First, the French Press Eatery in Westbrook had a grand re-opening to celebrate a major expansion. Three days later, lacking money to go on, the 55-seat restaurant closed.

On Tuesday, the eatery will open once again at 8 a.m.

Got whiplash?

James Tranchemontagne, co-owner of the French Press Eatery and the nearby Frog and Turtle restaurant, understands that the situation may be confusing to customers. But he hopes they understand that his expertise is working with good eats, not spreadsheets.

“We’re chefs,” he said. “We swing knives and cook good food.”

Why the sudden turnaround? Ever since the story of the French Press’ financial plight appeared in local newspapers, bankers and customers with business know-how have been coming forward to help.

Tranchemontagne and his co-owners — his wife, Heidi, and his younger brother, Andre Tranchemontagne — have been inundated with ideas for how they can keep operating the cafe on Main Street and keep making their popular homemade doughnuts.

“It’s been a whirlwind of a week, just talking with our banks and talking to customers who have their MBAs and who have just come and offered us some advice, who are a little bit older and wiser and told us things we didn’t know we could do,” Tranchemontagne said. “It’s actually been kind of neat and interesting.”

Another thing he has learned is that it’s a lot better to have some money coming in than none at all. So he’s going to restructure the eatery and get back to the basics, serving only breakfast and lunch — at least for the first month or so.

The French Press Eatery’s recent $130,000 expansion included a bar and a brand-new computer system that would help start a dinner service. Tranchemontagne said he hopes to get back to serving dinners by about Oct. 1.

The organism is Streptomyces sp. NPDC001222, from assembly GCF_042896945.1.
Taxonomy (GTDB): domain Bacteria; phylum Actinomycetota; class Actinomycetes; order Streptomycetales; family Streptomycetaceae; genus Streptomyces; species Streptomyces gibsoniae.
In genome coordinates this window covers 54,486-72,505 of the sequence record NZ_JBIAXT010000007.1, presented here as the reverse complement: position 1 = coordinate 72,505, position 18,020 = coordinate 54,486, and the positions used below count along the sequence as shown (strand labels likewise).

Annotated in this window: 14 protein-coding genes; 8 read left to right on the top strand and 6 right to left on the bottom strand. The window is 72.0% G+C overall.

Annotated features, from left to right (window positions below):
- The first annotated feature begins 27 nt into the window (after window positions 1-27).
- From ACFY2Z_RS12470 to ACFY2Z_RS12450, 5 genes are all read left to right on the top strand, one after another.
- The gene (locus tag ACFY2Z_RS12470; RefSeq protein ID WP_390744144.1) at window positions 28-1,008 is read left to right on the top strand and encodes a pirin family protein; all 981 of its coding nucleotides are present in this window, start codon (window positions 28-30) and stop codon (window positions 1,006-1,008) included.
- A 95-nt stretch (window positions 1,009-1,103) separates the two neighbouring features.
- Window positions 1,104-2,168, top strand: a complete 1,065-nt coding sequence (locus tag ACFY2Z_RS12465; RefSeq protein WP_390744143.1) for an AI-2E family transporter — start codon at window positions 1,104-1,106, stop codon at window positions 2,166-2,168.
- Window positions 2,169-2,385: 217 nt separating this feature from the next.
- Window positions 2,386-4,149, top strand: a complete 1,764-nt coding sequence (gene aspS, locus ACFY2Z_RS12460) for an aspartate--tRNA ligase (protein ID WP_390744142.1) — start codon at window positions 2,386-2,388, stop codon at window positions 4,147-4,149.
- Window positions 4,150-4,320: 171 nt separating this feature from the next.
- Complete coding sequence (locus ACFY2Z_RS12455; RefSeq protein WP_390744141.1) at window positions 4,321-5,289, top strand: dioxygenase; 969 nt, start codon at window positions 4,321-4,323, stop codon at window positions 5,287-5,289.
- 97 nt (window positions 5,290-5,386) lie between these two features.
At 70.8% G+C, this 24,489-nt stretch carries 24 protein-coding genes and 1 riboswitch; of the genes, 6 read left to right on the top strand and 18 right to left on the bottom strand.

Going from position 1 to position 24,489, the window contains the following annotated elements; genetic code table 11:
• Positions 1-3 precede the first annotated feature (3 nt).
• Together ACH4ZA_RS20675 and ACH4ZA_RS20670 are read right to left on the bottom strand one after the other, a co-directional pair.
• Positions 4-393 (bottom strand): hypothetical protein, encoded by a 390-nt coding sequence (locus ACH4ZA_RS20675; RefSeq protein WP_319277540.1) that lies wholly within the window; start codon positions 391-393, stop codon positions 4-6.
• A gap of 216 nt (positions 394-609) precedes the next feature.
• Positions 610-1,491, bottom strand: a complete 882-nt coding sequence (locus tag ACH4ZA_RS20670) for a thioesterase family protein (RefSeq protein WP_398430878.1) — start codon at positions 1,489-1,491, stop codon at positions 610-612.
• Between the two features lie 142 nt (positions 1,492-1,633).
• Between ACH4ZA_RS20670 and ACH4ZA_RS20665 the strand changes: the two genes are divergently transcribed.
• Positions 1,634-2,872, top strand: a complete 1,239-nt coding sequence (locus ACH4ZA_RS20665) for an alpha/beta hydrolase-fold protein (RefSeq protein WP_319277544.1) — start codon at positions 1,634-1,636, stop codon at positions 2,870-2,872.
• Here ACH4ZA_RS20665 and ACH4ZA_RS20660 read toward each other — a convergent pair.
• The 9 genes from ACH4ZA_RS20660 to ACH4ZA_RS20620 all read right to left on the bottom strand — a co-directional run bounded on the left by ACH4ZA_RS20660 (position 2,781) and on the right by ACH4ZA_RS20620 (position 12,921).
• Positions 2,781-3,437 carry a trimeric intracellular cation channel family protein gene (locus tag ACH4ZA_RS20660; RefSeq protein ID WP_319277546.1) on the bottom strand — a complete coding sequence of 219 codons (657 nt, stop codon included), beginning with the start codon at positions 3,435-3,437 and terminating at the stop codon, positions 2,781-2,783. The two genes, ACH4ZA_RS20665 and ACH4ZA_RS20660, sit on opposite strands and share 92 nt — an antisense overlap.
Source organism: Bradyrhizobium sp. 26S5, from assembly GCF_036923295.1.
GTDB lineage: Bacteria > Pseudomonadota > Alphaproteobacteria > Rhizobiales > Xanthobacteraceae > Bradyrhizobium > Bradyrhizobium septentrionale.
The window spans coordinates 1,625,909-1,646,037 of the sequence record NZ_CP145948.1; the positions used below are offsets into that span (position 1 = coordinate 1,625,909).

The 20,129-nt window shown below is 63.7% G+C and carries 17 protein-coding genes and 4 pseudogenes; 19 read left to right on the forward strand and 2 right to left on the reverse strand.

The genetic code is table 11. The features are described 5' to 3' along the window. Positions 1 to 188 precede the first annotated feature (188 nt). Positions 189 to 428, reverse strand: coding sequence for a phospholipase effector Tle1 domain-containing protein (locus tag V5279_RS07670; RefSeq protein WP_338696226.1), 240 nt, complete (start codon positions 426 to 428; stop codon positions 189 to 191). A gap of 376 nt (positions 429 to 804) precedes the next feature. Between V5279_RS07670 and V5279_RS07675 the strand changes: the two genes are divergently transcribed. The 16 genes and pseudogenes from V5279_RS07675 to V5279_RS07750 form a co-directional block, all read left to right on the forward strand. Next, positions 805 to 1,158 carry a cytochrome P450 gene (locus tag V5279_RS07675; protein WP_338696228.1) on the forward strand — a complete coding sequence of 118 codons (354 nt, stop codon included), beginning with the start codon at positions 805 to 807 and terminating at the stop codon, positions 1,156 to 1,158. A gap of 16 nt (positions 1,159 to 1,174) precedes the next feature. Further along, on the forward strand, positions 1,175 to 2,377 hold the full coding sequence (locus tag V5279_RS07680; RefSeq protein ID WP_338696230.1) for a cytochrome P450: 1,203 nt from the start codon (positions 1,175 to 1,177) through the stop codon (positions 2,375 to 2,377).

“The next thing is just to look for somebody who’s an investor, who can take over some of the paperwork aspects of it and let me get back into more and more cooking, the menu development, the concept development,” he said. “Obviously, that’s where my heart and soul lie.”

Ironically, Tranchemontagne is known for having more business sense than many chefs. His general philosophy is never to spend more than he makes, and to pay all of his bills on time. He was one of the first restaurateurs in the Portland area to master the art of marketing his restaurants through social networking websites.

Tranchemontagne’s big concern now is that his customers will think this has all been some kind of publicity stunt.

Or worse.

“Our biggest thing now is, we just come out of it looking stupid,” he said.

“We’re chefs,” he added, laughing. “We’re kind of used to looking stupid.”

 

Staff Writer Meredith Goad can be contacted at 791-6332 or at: [email protected]